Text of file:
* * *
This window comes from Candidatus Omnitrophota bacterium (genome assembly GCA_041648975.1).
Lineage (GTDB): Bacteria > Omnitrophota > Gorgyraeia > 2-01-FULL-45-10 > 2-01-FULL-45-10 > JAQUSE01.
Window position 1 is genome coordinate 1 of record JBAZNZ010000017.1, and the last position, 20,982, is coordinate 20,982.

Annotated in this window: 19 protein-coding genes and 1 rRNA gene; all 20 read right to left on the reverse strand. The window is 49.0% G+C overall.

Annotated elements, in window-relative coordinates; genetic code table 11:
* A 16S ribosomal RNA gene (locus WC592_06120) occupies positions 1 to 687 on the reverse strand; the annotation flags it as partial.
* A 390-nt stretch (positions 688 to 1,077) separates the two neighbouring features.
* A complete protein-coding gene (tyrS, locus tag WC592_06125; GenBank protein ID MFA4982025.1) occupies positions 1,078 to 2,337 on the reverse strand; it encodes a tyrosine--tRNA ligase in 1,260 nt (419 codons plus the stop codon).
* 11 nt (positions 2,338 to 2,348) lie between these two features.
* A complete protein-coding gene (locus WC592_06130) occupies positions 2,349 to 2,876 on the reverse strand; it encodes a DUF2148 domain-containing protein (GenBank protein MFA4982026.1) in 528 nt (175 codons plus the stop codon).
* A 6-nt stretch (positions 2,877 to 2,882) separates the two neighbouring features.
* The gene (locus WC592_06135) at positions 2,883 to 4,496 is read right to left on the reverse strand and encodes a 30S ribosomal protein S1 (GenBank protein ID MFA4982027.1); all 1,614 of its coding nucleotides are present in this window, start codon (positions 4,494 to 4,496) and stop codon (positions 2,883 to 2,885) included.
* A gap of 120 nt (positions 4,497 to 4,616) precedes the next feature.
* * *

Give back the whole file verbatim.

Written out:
This window comes from Candidatus Omnitrophota bacterium (genome assembly GCA_041648975.1).
Lineage (GTDB): Bacteria > Omnitrophota > Gorgyraeia > 2-01-FULL-45-10 > 2-01-FULL-45-10 > JAQUSE01.
Window position 1 is genome coordinate 1 of record JBAZNZ010000017.1, and the last position, 20,982, is coordinate 20,982.

Annotated in this window: 19 protein-coding genes and 1 rRNA gene; all 20 read right to left on the reverse strand. The window is 49.0% G+C overall.

Annotated elements, in window-relative coordinates; genetic code table 11:
* A 16S ribosomal RNA gene (locus WC592_06120) occupies positions 1 to 687 on the reverse strand; the annotation flags it as partial.
* A 390-nt stretch (positions 688 to 1,077) separates the two neighbouring features.
* A complete protein-coding gene (tyrS, locus tag WC592_06125; GenBank protein ID MFA4982025.1) occupies positions 1,078 to 2,337 on the reverse strand; it encodes a tyrosine--tRNA ligase in 1,260 nt (419 codons plus the stop codon).
* 11 nt (positions 2,338 to 2,348) lie between these two features.
* A complete protein-coding gene (locus WC592_06130) occupies positions 2,349 to 2,876 on the reverse strand; it encodes a DUF2148 domain-containing protein (GenBank protein MFA4982026.1) in 528 nt (175 codons plus the stop codon).
* A 6-nt stretch (positions 2,877 to 2,882) separates the two neighbouring features.
* The gene (locus WC592_06135) at positions 2,883 to 4,496 is read right to left on the reverse strand and encodes a 30S ribosomal protein S1 (GenBank protein ID MFA4982027.1); all 1,614 of its coding nucleotides are present in this window, start codon (positions 4,494 to 4,496) and stop codon (positions 2,883 to 2,885) included.
* A gap of 120 nt (positions 4,497 to 4,616) precedes the next feature.